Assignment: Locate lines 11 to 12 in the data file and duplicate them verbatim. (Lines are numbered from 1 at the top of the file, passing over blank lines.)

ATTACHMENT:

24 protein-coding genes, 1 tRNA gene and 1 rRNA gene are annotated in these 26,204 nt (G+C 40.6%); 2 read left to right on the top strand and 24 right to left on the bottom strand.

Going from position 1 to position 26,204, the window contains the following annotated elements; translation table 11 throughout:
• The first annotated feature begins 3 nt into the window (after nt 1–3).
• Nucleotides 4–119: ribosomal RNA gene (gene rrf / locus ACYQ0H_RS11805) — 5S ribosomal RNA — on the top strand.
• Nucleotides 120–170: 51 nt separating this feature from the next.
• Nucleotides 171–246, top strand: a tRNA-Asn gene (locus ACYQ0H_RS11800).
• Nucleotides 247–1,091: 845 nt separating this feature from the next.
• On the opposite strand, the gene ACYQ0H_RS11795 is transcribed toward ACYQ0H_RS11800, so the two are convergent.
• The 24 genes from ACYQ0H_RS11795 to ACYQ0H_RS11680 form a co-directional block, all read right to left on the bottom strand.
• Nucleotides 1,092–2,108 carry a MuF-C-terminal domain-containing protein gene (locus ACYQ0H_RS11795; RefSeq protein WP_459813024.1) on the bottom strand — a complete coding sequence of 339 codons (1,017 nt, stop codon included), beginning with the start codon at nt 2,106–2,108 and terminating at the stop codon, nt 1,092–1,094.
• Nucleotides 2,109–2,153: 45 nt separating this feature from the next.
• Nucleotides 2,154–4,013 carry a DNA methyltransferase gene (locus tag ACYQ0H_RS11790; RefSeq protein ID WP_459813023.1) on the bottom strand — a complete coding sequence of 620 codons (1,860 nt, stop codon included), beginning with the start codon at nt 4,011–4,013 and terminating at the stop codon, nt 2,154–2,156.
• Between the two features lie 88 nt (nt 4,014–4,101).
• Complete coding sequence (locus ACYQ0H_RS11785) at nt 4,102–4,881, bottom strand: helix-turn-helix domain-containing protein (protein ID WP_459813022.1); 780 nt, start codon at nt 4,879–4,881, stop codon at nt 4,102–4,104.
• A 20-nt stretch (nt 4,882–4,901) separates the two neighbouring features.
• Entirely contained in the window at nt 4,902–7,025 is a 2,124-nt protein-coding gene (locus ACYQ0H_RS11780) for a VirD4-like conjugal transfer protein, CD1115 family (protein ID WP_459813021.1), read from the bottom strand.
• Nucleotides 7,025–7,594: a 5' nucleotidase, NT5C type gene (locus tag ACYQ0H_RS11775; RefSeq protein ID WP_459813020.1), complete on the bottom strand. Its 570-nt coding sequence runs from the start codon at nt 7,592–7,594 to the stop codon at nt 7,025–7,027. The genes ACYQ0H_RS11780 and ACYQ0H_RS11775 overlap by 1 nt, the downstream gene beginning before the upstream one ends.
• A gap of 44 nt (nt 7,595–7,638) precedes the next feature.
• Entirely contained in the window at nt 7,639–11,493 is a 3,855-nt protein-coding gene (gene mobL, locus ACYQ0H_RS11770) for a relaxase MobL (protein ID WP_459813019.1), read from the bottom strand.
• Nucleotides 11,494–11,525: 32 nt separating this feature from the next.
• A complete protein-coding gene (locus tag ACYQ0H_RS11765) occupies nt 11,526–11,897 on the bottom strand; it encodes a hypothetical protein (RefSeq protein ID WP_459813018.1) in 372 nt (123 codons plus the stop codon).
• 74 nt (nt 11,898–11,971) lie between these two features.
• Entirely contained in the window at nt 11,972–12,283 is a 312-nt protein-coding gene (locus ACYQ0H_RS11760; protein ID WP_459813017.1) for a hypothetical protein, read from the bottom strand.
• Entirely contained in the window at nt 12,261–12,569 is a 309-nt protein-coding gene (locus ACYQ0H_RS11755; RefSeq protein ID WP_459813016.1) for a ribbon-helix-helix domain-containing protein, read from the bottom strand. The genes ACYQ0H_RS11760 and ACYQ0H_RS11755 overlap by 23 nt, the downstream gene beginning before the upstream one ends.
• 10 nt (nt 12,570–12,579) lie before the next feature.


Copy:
• Nucleotides 2,109–2,153: 45 nt separating this feature from the next.
• Nucleotides 2,154–4,013 carry a DNA methyltransferase gene (locus tag ACYQ0H_RS11790; RefSeq protein ID WP_459813023.1) on the bottom strand — a complete coding sequence of 620 codons (1,860 nt, stop codon included), beginning with the start codon at nt 4,011–4,013 and terminating at the stop codon, nt 2,154–2,156.